The secondary source comprised the free track hubs for the Genotype-Tissue Expression (GTEx) project (data release V6, October 2015) (The GTEx Project, 2015), available from the UCSC Genome Browser and the dbGaP Data Browser. The GTEx track hubs, as designed and provided by the Lappalainen lab at the New York Genome Center, part of the GTEx Analysis Working Group (Castel et al., 2015), enable users to access the supporting tables. The GTEx track hubs report ASE measurement values at imputed heterozygous variants identified from transcriptome and genotype data collected from 51 primary tissues in RNA-Seq experiments (8,555 samples from 570 postmortem donors) (Dataset S2A: GTEx sample info V7). The ASE measurement values provided by GTEx refer to the median difference in the number of RNA-Seq read counts between the two alleles in an imputed heterozygous SNP across donors, with a depth ≥8 reads per site per donor. ASE is calculated as [0.5–Ref_allele_read count/(Ref_allele_read count + Alt_allele_read count)] (Castel et al., 2015). We used the UCSC Data Integrator web tool to extract the information about the physical coordinates' overlapping gene names; minimum, median, maximum, and quartiles (Q1 and Q3) for ASE values; number of donors; and read depth at SNPs present in the target genes. Because the ancestral allele of an SNP can occur in the context sequence of a different locus, we filtered out such SNPs from the downstream processing using a Short Match script in R-codes. We note that <5% of all SNP sites across the genome are excluded this way. The expression data were classified per gene locus using a script in R-codes that sorts the evidence into four mutually exclusive ASE categories. The ASE categories and their parameters were as follows: strictly monoallelic (minimal, maximal and Q1 ASE values = 0.5); consistent with monoallelic (minimal ASE values <0.5, Q1 and maximal ASE values ≥ 0.33); strictly biallelic (minimal, maximal and Q1 ASE values = 0), and consistent with biallelic (minimal ASE values <0.5, Q1 ASE values <0.33, and maximal ASE values > 0). The R script was validated using the corresponding data for a reference gene set consisting of the 40 known imprinted genes reported by the GTEx Analysis Working Group (Dataset S2B: 40 known imprinted genes) (Babak et al., 2015; Baran et al., 2015), also accessible from the GTEx portal. For the final expression profile designation (on a per-gene and per-tissue basis), we called only the genes with at least three non-discordant informative SNPs per tissue, and a depth ≥12 reads per SNP.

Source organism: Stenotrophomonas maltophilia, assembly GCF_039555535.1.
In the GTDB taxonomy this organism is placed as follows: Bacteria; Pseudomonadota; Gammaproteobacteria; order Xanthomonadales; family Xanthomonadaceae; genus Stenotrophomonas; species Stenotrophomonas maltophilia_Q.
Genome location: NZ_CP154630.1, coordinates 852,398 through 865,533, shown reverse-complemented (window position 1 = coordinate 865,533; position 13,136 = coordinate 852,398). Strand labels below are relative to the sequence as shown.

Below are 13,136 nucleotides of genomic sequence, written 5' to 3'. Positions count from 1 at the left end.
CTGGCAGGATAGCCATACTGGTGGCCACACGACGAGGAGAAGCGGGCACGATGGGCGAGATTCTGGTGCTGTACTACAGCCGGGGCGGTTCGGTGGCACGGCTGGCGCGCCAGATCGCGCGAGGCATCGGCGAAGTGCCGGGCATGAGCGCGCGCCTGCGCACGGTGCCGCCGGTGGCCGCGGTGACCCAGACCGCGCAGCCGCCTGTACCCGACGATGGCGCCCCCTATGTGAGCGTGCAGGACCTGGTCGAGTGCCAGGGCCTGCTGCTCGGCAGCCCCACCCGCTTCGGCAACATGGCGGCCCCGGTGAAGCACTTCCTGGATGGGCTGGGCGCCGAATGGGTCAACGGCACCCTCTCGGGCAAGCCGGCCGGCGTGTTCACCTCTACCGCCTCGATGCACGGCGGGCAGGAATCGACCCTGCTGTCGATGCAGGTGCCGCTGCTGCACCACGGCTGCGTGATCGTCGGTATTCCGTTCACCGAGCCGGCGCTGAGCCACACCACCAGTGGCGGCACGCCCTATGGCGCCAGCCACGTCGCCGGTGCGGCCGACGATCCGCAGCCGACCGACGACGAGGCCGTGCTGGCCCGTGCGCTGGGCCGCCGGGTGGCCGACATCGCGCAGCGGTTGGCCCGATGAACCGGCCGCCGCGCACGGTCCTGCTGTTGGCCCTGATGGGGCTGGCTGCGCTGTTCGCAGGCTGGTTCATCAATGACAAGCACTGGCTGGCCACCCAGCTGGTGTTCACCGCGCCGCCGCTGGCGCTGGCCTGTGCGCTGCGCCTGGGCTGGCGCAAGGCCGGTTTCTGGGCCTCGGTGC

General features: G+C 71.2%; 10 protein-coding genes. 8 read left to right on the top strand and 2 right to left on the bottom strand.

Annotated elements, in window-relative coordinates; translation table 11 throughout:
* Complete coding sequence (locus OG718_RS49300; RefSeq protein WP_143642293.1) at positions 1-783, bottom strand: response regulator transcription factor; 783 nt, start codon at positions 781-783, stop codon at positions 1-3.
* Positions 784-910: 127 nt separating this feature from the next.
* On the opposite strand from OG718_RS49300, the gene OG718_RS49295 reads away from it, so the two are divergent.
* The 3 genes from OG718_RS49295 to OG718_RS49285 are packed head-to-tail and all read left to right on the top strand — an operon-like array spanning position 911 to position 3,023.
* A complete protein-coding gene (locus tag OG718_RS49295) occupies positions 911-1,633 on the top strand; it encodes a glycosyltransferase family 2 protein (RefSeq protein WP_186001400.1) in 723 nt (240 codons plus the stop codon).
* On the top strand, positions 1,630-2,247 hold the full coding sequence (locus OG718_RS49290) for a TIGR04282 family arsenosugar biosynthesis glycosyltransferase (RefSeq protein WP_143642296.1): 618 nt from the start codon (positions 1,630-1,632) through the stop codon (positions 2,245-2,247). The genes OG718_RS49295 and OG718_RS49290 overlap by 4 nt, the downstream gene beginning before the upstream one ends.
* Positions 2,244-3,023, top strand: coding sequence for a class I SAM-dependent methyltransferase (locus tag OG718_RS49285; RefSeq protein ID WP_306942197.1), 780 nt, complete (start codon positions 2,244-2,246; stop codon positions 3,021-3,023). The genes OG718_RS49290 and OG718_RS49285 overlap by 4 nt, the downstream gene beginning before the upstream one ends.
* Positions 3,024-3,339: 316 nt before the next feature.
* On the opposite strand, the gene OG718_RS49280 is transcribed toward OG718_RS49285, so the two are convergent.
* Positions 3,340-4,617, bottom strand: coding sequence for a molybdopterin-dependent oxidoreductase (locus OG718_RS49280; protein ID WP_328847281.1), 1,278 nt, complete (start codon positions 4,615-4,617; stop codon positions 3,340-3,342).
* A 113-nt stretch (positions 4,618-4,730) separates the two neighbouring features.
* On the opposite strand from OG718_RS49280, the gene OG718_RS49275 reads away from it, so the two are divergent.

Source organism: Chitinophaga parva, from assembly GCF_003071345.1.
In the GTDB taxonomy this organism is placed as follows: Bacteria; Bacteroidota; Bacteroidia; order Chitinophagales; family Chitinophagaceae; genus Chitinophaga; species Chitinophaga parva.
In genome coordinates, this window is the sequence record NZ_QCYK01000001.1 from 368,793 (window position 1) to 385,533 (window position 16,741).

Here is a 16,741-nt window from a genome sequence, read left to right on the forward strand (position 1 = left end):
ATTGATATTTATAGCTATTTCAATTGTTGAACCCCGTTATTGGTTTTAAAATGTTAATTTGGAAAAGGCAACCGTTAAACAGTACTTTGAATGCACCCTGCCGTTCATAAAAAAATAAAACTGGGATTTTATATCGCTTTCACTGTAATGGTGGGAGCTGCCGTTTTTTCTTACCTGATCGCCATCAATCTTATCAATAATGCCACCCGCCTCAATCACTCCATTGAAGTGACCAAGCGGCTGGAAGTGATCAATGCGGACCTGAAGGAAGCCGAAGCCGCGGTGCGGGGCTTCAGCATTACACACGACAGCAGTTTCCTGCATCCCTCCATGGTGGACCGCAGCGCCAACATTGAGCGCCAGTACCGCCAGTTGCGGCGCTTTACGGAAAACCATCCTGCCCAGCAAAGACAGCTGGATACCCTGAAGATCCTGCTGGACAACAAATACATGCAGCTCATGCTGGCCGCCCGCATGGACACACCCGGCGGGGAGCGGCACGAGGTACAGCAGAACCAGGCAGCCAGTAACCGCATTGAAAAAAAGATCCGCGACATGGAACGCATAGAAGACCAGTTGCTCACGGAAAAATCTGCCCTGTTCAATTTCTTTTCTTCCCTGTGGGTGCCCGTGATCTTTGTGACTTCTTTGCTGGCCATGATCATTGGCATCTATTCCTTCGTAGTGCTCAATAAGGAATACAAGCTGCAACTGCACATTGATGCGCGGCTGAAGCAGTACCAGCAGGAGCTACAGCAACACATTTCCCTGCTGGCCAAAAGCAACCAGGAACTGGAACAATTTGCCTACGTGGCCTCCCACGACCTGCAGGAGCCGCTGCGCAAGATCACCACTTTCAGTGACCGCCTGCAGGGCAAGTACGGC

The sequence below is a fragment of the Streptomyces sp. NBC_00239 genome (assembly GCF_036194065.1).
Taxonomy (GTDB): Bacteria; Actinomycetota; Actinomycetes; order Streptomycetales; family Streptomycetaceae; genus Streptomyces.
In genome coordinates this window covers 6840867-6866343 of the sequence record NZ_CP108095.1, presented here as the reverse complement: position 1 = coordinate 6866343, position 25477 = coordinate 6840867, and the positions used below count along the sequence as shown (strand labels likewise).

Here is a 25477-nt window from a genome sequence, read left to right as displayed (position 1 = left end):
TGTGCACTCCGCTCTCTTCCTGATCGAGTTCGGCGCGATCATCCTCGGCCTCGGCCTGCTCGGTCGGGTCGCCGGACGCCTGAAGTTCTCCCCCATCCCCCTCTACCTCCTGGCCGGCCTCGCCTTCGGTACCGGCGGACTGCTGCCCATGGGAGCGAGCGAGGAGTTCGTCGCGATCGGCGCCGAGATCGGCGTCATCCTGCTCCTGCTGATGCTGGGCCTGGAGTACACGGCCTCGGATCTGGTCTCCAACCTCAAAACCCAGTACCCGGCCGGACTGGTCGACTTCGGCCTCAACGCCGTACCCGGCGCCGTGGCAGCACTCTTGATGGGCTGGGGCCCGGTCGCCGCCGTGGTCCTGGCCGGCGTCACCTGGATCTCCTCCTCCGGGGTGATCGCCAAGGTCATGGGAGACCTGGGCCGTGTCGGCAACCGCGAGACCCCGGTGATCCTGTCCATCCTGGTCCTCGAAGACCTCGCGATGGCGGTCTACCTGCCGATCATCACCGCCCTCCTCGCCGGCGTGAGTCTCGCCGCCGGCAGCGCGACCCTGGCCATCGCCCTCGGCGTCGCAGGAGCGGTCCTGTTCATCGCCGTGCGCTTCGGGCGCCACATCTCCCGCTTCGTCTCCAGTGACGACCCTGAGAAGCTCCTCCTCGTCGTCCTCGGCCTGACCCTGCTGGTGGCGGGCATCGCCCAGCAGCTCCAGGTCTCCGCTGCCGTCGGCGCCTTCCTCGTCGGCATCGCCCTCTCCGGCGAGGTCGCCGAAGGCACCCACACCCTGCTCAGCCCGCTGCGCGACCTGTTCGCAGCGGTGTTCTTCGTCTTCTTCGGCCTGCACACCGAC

Primary Source of RNA-Seq Experiments